A community specific performance at The Mile End Art Pavilion that reveals ways in which objects can take on new values and mediate stories across generations.
By using significant artefacts and memes from the community, the project engages three generations of migrant Bangladeshi families in a reflective process exploring what they treasure the most. Objects defined by the oldest generation are written into a song by a musician from the middle generation. Dancers from the youngest generation perform to this song, bringing the objects alive through movement.
This unfolding narrative shows how objects can personify a generation and mirror the values and imagination of a community in transition.
The Banglish Legacy acts as a tool to help designers approaching a community and proposes a way of documenting artefacts and their significance in a diasporic context.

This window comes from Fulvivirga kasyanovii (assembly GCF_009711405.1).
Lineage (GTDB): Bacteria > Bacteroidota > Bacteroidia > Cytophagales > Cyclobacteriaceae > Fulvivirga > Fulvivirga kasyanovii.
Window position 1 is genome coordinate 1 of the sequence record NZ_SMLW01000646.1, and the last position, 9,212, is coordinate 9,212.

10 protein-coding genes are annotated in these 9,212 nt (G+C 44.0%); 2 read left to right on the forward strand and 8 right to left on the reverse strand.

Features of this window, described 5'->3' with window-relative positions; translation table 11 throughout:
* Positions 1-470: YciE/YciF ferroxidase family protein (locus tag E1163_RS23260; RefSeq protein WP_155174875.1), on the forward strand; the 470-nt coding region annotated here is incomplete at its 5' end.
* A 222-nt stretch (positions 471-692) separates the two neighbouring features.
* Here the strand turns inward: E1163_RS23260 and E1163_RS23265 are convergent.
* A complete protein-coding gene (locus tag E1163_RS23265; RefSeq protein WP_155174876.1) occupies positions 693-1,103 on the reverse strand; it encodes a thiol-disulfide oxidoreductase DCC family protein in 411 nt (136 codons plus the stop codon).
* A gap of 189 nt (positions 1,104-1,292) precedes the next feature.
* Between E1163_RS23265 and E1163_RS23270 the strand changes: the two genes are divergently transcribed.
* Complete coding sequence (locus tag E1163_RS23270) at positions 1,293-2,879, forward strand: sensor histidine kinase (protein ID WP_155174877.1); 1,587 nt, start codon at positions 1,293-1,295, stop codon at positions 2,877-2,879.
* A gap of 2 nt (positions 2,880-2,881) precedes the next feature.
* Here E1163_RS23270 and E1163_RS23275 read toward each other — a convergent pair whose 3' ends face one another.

Mile End Films
Soytten Sen School of Performing Arts
Actor & storyteller
Following Spatial Design /Art History studies, Noémi aimed to deepen the process of designing spaces with a story to tell. Through her expertise in museums, interior design and community centred projects she focuses on content-narrative- audience relationships to create effective dialogues. Her experimental approach sensitively explores how drawings, objects and movement orchestrate space as a social product. Her experience includes international projects and collaboration with think-tank Arthesia.